Like Chiapas, one could spend weeks, perhaps months here and not see all that it has to offer. Natural loveliness abounds with a number of cenotes (underground lake or water hole) very close to the capital, Mérida, there is also a number of national parks, perhaps the most imposing is Celestún, reknowned for it's abundance of flamingos. Yucatán, being on the Caribbean, has a large supply of hamacs and with all the fantastic beaches, you'd be forgiven for getting one and hanging it up between two trees. Progreso is perhaps the nicest beach and certainly the most accessible from Mérida, just 30 minutes away. Speaking of Mérida, the town itself is a jewel to explore with its beautiful colonial centre, along with the various other colonial towns in the area. Then there’s the ancient Maya ruin, including the modern wonder of the world, Chichén Itzá. This site is known best for its huge pyramid, known as 'El Castillo' and the giant ball court found just to the left of the entrance. But apart from Chichén, there is also, Uxmal, probably the best-preserved ancient city in the state, Dzibilchaltún, known for its 'doll house' (no dolls present, sorry) which every equinox, allows the sun to shine through the building, illuminating the central path of the city. Then there's Mayapan, where the word 'Maya' comes from, amongst many other beautiful ruins.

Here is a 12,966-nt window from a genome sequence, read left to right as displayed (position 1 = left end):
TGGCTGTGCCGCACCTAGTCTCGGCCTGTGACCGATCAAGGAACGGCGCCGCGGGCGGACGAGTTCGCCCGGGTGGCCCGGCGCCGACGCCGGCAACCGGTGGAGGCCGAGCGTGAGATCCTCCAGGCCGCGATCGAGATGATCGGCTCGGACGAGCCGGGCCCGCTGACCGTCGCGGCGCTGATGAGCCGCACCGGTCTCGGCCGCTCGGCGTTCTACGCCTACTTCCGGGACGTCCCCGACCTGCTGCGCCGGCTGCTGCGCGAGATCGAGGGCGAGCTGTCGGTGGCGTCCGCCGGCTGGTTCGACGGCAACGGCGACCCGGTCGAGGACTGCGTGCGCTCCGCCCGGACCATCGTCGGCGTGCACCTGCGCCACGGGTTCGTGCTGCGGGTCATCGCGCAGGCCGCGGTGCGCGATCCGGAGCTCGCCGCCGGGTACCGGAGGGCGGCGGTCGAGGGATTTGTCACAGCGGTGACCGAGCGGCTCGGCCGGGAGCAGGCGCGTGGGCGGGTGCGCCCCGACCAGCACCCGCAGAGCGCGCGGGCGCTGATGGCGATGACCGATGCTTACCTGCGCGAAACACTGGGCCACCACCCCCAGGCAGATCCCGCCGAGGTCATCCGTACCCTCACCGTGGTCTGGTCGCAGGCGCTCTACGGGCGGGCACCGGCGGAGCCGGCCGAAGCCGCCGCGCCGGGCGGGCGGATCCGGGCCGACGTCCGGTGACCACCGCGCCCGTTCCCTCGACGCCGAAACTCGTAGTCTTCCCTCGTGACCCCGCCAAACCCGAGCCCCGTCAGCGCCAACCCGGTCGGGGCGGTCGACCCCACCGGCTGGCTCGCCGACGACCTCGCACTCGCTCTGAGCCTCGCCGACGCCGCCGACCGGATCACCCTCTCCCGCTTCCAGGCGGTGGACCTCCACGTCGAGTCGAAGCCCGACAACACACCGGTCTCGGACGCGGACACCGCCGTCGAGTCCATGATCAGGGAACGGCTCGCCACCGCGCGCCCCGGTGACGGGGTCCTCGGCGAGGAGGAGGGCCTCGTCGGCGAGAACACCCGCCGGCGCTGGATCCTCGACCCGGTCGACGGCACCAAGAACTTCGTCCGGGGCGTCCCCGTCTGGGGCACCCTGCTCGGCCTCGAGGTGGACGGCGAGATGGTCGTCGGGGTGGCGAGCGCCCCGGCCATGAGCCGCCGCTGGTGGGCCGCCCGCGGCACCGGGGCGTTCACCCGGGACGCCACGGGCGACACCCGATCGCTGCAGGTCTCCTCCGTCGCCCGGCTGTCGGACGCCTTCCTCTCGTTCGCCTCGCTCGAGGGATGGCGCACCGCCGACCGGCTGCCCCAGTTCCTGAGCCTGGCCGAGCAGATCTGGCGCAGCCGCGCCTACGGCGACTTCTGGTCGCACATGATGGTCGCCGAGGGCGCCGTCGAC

4. Isla Mujeres

Most people going to Mexico have plans to see Cancún. Cancún is very, very touristy and the area surrounding the beaches is like a region of any US city picked up and moved to the south of Mexico. It is of course good-looking, but if you want a really lonely, attractive place to go where the beaches are even better than in Cancún, go to Isla Mujeres, just a 30 minute boat ride away. When you get there, you can rent a golf cart and explore the island alone. All over the island are some of the most attractive, isolated beaches in the Caribbean. There is also a (very) small Mayan ruin and a small zoological garden, amongst other modest attractions.

5. Oaxaca